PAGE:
YfeX and EfeB Can Complement Each Other and Both Are Comple-mented by the P. aeruginosa Heme Oxygenase PigA. To test whetheryfeX and efeB can complement each other, FB827 (pAM238-hasR) carrying either yfeX or efeB mutations was transformedwith either pBAD24-yfeX or pBAD24-efeB. Each mutant hav-ing a defect in heme iron acquisition, this was fully comple-mented by overexpression of the corresponding wild-type alleleor the wild-type paralog (Table 1). This intergenic complemen-tation demonstrated that the 2 genes, yfeX and efeB, have at leastpartially redundant functions. The pBAD24-yfeX H215A express-ing the mutated YfeX protein affected in heme- and PPIX-binding did not complement the yfeX mutation (Table 1).Addition of iron instead of hemoglobin (FeCl3 or FeSO4 0.1mM) to the wells restored growth of all 3 mutants (the 2 singleand the double yfeX efeB ::Km) (data not shown).

Expression of (pBAD24-pigA) in FB827 yfeX ::Km (pAM238-hasR) and FB827 efeB ::Km (pAM238-hasR) mutants fullyrestored the ability of the strain to grow around hemoglobin-containing wells (Table 1). The complementation for heme ironuse by a gene encoding heme oxygenase strongly suggests thatYfeX and EfeB are involved in intracellular iron release fromheme.

Inactivation of Dpp Permease Abolishes Heme Iron Acquisition in theE. coli K12 Strain Overexpressing Either YfeX or EfeB. EfeB isexported to the periplasm via the twin arginine translocationsystem (TAT) (14). The periplasmic localization of EfeB sug-gests that it could retrieve iron from heme in that cellularcompartment. Periplasmic iron released from heme would be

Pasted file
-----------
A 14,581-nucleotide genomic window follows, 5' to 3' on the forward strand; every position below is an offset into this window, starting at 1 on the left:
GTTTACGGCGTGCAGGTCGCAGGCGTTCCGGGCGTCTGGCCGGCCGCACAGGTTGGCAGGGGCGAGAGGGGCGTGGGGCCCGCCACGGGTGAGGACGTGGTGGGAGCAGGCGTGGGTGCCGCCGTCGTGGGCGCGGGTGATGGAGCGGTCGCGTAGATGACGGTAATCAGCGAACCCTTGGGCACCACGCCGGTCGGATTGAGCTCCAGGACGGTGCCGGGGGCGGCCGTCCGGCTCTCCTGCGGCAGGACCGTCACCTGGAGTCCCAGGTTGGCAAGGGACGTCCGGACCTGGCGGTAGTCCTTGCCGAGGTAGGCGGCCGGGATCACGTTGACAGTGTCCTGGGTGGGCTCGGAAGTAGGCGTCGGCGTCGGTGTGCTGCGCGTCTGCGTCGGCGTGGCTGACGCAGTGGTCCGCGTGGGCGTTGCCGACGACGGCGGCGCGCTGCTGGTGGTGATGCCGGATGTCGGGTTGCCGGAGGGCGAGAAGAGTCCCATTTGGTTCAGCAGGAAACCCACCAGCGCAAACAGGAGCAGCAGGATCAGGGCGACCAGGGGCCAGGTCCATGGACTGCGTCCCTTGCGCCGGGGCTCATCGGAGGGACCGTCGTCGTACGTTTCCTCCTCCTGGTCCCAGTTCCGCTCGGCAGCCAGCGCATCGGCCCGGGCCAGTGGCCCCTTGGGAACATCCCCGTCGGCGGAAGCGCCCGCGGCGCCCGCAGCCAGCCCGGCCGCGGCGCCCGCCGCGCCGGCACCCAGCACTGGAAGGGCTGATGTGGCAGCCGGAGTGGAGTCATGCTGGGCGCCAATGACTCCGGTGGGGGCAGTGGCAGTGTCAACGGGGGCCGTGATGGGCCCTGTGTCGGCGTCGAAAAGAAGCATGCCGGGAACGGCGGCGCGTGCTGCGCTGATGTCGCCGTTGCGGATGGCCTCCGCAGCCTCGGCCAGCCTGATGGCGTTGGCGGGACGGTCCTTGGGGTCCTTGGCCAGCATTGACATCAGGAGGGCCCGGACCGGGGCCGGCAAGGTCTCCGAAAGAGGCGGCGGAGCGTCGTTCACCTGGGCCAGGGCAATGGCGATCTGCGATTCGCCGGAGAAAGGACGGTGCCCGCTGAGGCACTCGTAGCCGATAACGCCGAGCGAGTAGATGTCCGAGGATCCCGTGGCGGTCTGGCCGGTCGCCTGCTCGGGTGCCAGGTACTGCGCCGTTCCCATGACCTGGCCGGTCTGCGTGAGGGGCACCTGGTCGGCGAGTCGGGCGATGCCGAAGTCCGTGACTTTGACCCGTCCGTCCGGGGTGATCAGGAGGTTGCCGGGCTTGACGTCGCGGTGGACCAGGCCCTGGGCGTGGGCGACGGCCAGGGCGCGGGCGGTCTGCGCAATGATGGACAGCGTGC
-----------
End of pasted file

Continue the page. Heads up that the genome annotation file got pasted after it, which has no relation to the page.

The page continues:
0 10 20 30 40 50 60 700

10

20

30

with hemewithout heme

Elution time [min]

Flu

ore

scen

ce In

ten

sity

[A

U]

Fig. 3. PPIX binding to YfeX in vivo. The fluorescent YfeX fraction waspurified from C600 (pBAD 24-yfex) cell lysates incubated with and withouthemin (50 �M) for 30 min at room temperature by anion exchange chroma-tography and exhibited an absorption peak at 406 nm. Pigments bound to thepure protein were extracted separated by HPLC and identified as in Fig. S2. Thepeak at 60.3 min corresponds to PPIX. Dotted line corresponds to purificationof cell lysate without added hemin. Solid line corresponds to purification ofcell lysate with added hemin.

Letoffe et al. PNAS � July 14, 2009 � vol. 106 � no. 28 � 11721

MIC

ROBI

OLO

GY

Dow

nloa

ded

by g

uest

on

Sep

tem

ber

28, 2

020

Page 4: Bacteria capture iron from heme by keeping tetrapyrrol skeleton … · Bacteria capture iron from heme by keeping tetrapyrrol skeleton intact Sylvie Le ´toffea, Gesine Heuckb, Philippe

picked up by inner membrane iron transporters such as Feo orFec (16). However, we have shown previously that Dpp per-mease is essential for heme iron transport, suggesting that onlycytoplasmic heme can provide iron (5). Nevertheless, this wasnot done in conditions of overexpression of YfeX or EfeB. Toaddress this question, FB827 dppF::Km (pAM238-hasR) wastransformed with either pBAD24-yfeX or pBAD24-efeB. Over-production of these proteins failed to restore wild-type growthon M63* Gly Ara Dip plates around wells containing hemoglo-bin (Table 1). Thus, in E. coli K12, despite a periplasmiclocalization of EfeB, only cytoplasmic heme was able to provideiron, suggesting that EfeB is at least partly active in thecytoplasm.